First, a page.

The Girl With The Cowbell Tattoo

The Girl With The Cowbell Tattoo, created by Tim Shay.

by Molly Hurford

There are some moments that are undefinable. There are some days that are just great. And then, if you’re really lucky, there are weekends full of those moments, one right after the other. This was one of those weekends.

I’ve been talking for a few weeks now about why I was looking forward to this past weekend. First, there was the Tour of High Bridge, a circuit race I had been told was “perfect” for me, and then there was the Rutgers Cyclocross Clinic with my best friends, complete with a barbeque (with waffles and Nutella, yum) that night.

I surprised myself.

In the Tour of High Bridge, the field was small but the competition was fierce, since it was an NJ Cup race. 16 racers on the line, and all ready to attack what can only be called a “wall” maybe 200 yards into the 3.3 mile course. After the incredibly steep hill came another hill, and then thankfully, a road so marred with potholes it could only be described as “Euro” or “cyclocross.” I liked the sound of that. I’m not the worst climber in the world, but I’m not the strongest either, so the hill dropped me back considerably. But railing onto the rough road, I made up any time that I lost.

By the time the race was over, I had done a hefty amount of leading, helped with the breakaway and even surprised myself by having a decent sprint at the end. More importantly, I got back in the race.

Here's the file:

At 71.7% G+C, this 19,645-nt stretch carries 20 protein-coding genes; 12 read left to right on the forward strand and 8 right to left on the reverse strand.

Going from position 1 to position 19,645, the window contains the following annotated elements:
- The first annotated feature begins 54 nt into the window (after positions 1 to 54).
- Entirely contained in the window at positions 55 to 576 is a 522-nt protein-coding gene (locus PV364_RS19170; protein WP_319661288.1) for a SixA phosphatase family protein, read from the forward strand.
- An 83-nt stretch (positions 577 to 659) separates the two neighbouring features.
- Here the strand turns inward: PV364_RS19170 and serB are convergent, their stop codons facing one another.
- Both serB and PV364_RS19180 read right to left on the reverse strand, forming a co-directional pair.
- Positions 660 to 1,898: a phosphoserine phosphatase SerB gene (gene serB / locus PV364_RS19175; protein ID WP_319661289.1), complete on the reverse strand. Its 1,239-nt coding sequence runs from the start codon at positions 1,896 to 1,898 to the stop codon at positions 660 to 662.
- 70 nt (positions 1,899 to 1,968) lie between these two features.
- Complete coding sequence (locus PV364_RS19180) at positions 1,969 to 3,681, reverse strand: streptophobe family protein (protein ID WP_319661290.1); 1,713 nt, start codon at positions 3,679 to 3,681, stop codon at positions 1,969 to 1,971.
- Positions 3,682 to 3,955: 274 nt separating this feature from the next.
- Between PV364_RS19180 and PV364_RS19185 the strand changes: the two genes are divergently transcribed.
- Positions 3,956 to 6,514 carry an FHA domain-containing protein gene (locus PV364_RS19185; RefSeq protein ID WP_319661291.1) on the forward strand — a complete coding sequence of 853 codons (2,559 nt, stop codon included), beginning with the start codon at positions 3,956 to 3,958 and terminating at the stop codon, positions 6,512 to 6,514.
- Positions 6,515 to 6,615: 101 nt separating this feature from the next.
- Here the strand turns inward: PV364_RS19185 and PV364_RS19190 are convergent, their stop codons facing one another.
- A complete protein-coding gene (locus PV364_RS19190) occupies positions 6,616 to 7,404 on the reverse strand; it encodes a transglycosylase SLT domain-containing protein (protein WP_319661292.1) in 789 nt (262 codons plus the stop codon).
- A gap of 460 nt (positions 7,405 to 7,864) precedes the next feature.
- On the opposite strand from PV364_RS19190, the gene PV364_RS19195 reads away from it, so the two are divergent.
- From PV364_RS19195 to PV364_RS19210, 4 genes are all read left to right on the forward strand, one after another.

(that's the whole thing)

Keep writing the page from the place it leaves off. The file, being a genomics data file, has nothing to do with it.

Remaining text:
I’ve written a lot about kind of crappy finishes in road races in the past couple of months. I’ve had a myriad of problems, from mechanical issues to serious leg cramps to lack of training time. And I have to admit, after a killer season last spring on the road, coming into this season has been disappointing. I was starting to think that road wasn’t something I would ever be competitive at again. As I said in previous columns, I wasn’t racing to win. In the Tour of Ohio, I had a great time, I stayed in the race even when I fell off the back of the pack. I didn’t drop out or give up. But this race felt different: this race, I wanted to win. I had that drive, that motivation and that power back. I think a big part of it is due to the serious work my coach has had me put in. Before him, I was putting in the hours, but I wasn’t putting in the intensity. Now, there are sprints, threshold, tempo, you name it. And I’m following his plan to the letter. There’s some serious power coming back. I ended up finishing the Tour of High Bridge in fifth, narrowly getting beaten in the sprint, reminding me that I need to pay more attention in the future.

My dad, taking barriers like a champion. Molly Hurford

My dad, taking barriers like a champion. © Molly Hurford

Of course, after I rode home from the race, the real fun could begin: cyclocross training! After a brief session Saturday night, I went to bed with dreams of barriers and run ups dancing in my head. On Sunday morning, my dad joined the group and spent the morning with the beginner group, learning some techniques like barriers (see picture on the right). In temperatures easily in the high 90s with air so humid it felt like drinking when you went to breath, I was impressed that he stuck it out so well. But if you read this column regularly, you know my dad is a rockstar.